Kansas Authorizes $1 billion in Bonds for Pension System
TOPEKA, Kan. (AP) — Republican Gov. Sam Brownback has signed a bill authorizing $1 billion in bonds to bolster Kansas' pension system for teachers and government workers. The bill that Brownback signed Wednesday will give the pension system an infusion of cash and narrow a gap in funding for pension benefits. The state expects to earn more from investing the new funds than it would pay on the bonds. But some lawmakers have expressed concerns that it could be risky and the votes to pass it in the Legislature were relatively close. Democratic Sen. Laura Kelly from Topeka has said she believes the state was made the move in order to lower its annual pension payments as it faces budget shortfalls of nearly $600 million in the fiscal year beginning July 1st.
Kansas State Lab Reports Uptick in Rabies Cases
MANHATTAN, Kan. (AP) — A Kansas State University laboratory that conducts rabies testing is reporting a spike in positive results. Diagnostician Rolan Davis says there were 28 positive rabies cases from January through March of this year, up from 10 positives for the same three months in 2014. The school said this week in a news release that 23 of the cases involve rabies in a skunk, the animal most associated with carrying the virus in Kansas. There also were three cases in cats, one in a bovine and one in a fox. Davis says the increase isn't a cause for alarm but urged people to be aware in case they come across an infected animal. Officials at the Kansas State Veterinary Diagnostic Laboratory say vaccinating pets is the best protection against rabies.
Man Wounded in Break-in Attempt Gets Invite from Homeowner
WICHITA, Kan. (AP) — A man wounded during an attempted home break-in has gotten an invitation to worship with the pastor who shot him. The Sedgwick County prosecutor's office said the pastor provides assistance to men with alcohol and drug addiction. During a sentencing hearing yesterday (FRI), the pastor invited 30-year-old Corey Burgardt, of Wichita, to attend his church. Burgardt previously pleaded guilty to a felony count of criminal damage to property and a misdemeanor count of criminal trespass. Prosecutors said Burgardt tried to get into the pastor's home in November after a night of drinking. Prosecutors said the pastor fired a shot that grazed Burgardt's forehead. Besides an extended three year probationary period, Burgardt also was ordered to continue his current alcohol treatment program and pay $2,743 in restitution for the damage he caused.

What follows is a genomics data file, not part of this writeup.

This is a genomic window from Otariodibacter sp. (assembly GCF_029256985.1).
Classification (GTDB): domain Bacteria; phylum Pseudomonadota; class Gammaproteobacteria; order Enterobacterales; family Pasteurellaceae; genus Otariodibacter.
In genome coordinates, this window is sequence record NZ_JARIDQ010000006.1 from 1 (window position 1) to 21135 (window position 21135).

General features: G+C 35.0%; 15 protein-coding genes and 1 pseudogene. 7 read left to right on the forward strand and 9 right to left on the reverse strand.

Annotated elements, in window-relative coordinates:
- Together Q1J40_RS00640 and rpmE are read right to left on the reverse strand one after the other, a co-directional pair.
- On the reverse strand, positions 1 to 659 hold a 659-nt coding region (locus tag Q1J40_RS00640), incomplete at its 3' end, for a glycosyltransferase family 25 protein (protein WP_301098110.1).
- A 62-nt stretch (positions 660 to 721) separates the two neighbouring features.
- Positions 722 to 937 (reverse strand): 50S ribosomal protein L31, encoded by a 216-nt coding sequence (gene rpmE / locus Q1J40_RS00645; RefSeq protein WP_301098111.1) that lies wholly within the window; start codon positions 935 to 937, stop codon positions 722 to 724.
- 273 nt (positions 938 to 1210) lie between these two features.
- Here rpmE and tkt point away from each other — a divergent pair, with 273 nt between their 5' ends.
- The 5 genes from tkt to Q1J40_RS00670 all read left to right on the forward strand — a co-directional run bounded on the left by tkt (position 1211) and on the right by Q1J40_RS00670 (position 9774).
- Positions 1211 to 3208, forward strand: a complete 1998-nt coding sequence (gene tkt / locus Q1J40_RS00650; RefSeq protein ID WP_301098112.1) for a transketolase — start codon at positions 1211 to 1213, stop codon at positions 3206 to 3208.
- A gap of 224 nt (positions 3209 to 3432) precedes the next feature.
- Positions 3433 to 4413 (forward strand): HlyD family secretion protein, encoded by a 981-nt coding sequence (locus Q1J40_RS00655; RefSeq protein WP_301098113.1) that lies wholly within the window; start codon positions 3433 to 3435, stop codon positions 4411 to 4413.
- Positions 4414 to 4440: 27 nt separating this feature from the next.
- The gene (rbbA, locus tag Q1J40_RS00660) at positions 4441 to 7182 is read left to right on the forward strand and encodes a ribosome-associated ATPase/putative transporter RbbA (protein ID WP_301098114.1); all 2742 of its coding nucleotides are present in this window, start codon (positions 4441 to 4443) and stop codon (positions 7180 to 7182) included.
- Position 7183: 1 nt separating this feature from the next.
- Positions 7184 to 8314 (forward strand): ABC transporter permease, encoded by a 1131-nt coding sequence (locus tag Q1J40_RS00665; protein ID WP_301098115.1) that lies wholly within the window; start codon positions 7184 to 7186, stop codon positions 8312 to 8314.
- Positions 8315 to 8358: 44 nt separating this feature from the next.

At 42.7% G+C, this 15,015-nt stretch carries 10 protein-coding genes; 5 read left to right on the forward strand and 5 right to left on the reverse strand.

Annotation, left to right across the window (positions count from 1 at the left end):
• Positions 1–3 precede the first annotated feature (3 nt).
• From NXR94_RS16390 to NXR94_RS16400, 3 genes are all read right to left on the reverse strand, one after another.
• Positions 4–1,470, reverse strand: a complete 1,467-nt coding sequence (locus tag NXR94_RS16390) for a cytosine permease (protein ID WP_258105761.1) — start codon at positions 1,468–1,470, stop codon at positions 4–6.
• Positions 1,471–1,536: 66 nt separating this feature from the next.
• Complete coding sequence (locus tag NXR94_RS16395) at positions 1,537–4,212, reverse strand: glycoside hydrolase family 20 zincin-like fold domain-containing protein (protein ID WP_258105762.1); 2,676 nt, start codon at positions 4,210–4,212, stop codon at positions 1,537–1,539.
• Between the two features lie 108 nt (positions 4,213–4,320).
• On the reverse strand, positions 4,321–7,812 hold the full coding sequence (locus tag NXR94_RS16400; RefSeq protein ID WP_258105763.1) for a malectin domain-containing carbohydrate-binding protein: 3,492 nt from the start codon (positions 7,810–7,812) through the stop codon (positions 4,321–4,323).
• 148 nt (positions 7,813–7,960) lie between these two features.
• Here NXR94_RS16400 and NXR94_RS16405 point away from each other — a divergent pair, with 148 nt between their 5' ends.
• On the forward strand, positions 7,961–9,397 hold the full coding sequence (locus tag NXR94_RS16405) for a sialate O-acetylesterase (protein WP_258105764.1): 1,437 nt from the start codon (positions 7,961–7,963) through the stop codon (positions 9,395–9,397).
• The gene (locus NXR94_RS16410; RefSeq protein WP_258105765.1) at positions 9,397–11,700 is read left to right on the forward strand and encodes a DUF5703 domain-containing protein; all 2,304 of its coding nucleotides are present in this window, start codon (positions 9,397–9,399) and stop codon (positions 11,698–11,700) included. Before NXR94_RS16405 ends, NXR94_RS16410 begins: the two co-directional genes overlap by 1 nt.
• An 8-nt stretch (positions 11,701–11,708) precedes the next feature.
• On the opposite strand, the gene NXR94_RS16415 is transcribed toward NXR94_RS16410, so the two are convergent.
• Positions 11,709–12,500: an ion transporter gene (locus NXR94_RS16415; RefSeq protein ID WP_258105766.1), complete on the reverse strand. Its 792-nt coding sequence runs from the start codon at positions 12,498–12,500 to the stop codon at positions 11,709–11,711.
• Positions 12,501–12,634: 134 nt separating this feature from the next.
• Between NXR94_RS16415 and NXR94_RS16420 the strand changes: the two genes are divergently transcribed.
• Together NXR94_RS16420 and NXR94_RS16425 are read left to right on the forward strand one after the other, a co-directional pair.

Police: Man Posed as Undercover Officer, Tried to Sell Guns
SALINA, Kan. (AP) — A 24-year-old central Kansas man is accused of claiming to be an undercover police officer and trying to sell guns out of the trunk of his car. The Salina Journal reports the Salina man, who previously has been convicted of a felony, is accused of criminal possession of a firearm and impersonating a police officer. Police spokesman Capt. Mike Sweeney says officers were sent to a sports bar around 3 p.m. Thursday because a man claiming to be an undercover officer was trying to sell three handguns from his car. Sweeney says the man left before officers arrived, but his car was located near an intersection around 4:40 p.m. and three guns were recovered.
Civil Rights Bus Tours Planned of Historic Topeka Sites
TOPEKA, Kan. (AP) — A rolling tour of Topeka's civil rights history is planned for next week. Buses will depart at 10 a.m. and 1 p.m. on April 25 from the Brown v. Board of Education National Historic Site, which is housed in a former all-black Topeka school. It tells the story of the landmark U.S. Supreme Court ruling that overturned segregated education. The tour route features the building that served as the first Kansas Capitol during most of the Civil War, the former segregated Buchanan School and the Ritchie House. John Ritchie was a passionate slavery opponent, and he'd hide runaways in a wooded area behind his home. Abolitionist John Brown visited the home in 1859 with escaped slaves. Historic re-enactors will be at the sites.
New Play to Debut at Constitution Hall in Lecompton
LECOMPTON, Kan. (AP) — The Kansas Historical Society says an acting troupe of history re-enactors plans to present the new play "John Brown: Widow Maker." The Lecompton Re-enactors plan to put on the new play about the fiery abolitionist at 2 p.m. May 3 at Constitution Hall State Historic Site. Amid fighting over whether the Kansas territory would enter the union as a free or slave state, Lecompton was the seat of government for several years. The acting troupe will portray Mahala Doyle and Louisa Jane Wilkinson. Both women lost family during the "Pottawatomie Massacre" in which Brown oversaw the killing of five pro-slavery supporters in May of 1856 in retaliation for a Lawrence attack. Brown and his second wife, Mary Brown, are also portrayed.